The Representative. (Galveston, Tex.), Vol. 1, No. 9, Ed. 1 Saturday, July 15, 1871 Page: 1 of 4
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DEVOTED TO THE INTERESTS OF THE REPUBLICAN PARTY.
GALVESTON, SATURDAY, JULY 15, 1871.
Kates of Subscription.
One copy one year $3 00
Six mcnths, in advance 1 50
Bates of Advertisements.
ii mo. 2 h08j3 mo9 6 m08i12 mos.
One | $4 00 $6 00 $7 50 $1200 $20 00.
Two 8 00;12 00 15 00 25 OOi 40 00.
Three |l2 00 18 00 22 00 37 00 : 60 0<>.
Four 116 00 24 0ii:30 00i5 < 00' 80 00.
Five 2i 0'1 j30 00 87 00|65 00 10T 00.
Ten 135 00|65 10 75 00 12000il75 CO
Movements of the Mails.
Mails at the Galveston Postofltec are closed as
New Orleans, Louisiana, Mondays, Wednes-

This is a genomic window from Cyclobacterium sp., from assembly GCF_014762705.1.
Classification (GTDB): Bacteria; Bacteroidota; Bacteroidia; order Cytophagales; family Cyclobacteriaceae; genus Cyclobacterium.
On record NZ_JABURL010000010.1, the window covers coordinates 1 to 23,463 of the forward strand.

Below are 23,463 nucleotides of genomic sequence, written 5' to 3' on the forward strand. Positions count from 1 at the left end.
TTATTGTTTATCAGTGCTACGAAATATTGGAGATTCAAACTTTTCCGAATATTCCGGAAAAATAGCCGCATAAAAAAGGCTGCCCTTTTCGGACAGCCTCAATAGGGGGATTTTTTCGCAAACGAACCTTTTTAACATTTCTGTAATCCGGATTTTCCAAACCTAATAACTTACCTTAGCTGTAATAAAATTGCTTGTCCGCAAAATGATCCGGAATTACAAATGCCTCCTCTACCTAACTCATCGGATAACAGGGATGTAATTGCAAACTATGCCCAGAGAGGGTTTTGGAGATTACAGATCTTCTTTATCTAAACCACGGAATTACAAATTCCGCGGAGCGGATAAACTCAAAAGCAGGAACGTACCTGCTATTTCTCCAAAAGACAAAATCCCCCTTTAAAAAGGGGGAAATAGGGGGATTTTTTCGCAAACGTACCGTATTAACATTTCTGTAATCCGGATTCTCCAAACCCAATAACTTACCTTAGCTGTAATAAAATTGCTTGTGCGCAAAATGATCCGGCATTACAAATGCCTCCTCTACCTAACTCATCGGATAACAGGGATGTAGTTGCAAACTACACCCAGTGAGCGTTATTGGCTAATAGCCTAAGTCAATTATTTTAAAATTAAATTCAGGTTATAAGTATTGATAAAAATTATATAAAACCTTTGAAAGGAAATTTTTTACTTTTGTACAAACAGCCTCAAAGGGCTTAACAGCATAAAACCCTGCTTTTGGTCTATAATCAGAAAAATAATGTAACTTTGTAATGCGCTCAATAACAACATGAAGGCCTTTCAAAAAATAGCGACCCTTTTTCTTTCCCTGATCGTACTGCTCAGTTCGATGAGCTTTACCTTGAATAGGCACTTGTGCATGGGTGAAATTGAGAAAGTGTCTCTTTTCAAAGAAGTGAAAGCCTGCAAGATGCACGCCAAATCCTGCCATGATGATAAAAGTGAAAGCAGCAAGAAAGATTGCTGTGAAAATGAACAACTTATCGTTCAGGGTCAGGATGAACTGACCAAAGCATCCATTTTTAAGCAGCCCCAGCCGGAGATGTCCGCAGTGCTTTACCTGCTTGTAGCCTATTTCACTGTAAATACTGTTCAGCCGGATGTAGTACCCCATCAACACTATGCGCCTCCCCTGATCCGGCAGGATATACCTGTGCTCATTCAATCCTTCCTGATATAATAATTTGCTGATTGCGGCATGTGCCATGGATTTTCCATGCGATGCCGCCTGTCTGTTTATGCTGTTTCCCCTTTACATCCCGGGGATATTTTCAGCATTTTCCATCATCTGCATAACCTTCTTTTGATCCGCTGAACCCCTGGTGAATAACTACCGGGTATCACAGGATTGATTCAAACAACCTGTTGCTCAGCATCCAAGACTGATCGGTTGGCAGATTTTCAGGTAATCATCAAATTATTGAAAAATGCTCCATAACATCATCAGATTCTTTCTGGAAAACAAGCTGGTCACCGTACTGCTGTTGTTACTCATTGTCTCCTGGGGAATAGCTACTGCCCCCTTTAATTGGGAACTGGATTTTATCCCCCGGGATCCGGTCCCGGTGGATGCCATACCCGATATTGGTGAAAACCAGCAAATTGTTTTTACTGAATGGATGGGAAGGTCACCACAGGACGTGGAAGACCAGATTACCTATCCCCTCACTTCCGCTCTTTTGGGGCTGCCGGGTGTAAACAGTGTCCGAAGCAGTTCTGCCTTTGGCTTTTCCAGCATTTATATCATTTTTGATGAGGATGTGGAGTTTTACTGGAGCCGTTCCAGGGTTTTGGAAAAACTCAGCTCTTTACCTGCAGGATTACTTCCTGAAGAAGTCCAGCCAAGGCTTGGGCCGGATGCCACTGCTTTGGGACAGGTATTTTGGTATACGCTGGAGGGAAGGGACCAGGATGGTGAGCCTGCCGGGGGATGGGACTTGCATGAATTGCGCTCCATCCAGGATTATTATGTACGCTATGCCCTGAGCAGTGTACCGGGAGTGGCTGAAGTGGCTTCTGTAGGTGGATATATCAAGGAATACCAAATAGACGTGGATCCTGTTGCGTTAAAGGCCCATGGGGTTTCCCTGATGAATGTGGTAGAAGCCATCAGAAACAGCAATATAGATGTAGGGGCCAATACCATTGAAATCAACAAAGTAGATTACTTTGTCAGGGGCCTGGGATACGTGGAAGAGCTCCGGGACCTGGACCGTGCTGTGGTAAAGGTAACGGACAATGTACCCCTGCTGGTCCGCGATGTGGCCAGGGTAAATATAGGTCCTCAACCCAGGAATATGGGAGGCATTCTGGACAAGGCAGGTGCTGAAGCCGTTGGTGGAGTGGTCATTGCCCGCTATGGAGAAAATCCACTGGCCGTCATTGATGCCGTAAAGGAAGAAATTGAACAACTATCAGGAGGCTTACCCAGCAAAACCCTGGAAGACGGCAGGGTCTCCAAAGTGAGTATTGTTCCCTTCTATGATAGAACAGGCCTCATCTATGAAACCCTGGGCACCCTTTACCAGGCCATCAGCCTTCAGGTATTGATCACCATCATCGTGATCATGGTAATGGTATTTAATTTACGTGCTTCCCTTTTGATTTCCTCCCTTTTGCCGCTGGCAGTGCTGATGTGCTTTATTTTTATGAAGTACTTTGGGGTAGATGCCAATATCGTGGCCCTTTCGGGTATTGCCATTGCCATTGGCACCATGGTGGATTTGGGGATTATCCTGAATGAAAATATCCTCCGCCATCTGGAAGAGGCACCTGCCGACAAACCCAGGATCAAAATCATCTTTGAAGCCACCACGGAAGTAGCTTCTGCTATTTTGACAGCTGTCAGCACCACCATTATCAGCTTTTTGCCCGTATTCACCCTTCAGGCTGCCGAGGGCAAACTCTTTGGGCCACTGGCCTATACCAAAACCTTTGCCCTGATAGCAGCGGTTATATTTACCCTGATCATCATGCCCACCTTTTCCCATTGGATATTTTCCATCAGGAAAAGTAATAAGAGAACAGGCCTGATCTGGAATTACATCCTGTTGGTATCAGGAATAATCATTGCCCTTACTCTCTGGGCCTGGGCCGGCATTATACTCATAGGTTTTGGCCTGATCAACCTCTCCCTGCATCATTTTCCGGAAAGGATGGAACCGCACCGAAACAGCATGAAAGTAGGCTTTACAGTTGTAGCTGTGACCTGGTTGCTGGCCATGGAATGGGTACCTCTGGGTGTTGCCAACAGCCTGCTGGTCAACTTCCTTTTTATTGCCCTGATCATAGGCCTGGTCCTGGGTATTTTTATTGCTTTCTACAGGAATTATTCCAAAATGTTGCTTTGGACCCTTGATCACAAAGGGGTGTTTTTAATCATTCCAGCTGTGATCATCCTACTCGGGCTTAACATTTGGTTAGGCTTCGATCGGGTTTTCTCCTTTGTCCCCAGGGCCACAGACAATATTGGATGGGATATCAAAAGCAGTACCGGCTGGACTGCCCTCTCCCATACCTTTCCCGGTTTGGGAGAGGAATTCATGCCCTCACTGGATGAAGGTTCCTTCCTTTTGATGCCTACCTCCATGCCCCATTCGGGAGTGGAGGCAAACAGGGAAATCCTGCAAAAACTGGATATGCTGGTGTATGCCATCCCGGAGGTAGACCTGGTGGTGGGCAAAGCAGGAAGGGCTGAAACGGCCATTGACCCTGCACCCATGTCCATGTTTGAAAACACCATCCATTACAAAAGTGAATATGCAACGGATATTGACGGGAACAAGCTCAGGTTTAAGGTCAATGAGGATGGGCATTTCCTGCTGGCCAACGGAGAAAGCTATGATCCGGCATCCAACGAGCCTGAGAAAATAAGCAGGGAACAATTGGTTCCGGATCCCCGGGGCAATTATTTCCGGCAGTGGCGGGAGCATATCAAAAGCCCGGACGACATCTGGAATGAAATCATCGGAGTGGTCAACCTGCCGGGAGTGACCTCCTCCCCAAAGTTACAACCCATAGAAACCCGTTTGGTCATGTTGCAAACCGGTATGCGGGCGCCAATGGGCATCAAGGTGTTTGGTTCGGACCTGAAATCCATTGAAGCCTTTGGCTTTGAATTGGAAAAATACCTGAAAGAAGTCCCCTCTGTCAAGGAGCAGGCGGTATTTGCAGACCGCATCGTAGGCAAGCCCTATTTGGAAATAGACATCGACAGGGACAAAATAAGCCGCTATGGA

days and Fridays at 1:33 p. m., and on Sunday,
it will close at it a. M.
Houston and all interior points, daily, ex-
cept Sundays, at 7 a. m.
Houston only, daily, at 1:30 p. m.
Indianola, Corpus Christi and Brownsvilie,
on Mondays,Wednesdays and Fridays, st 3 p m.
Liberty, Tuesdays pnd Fridays, at 9 a. m.
The Representative will be
published every Saturday morn-
ing, and of course will be a weekly
journal, published and ed;i,ed by
Richard Nelson. This journal
will be Republican in all its fea-
tures, and will be devoted to the
cause of Republican principles. It
will advocate the rights of all
American citizens "without regard
to color, race o • previous condi-
tion of servitude." Hence it wiU
be national in this respect; ^
The necessity which is felt in
the city of Galveston for a true
Republican paper which will re-
spect the rights of all, and main-
tain the end and principles of the
now dominant party is to obvious
to need an argument. It is pro-
posed to meet this necessity, and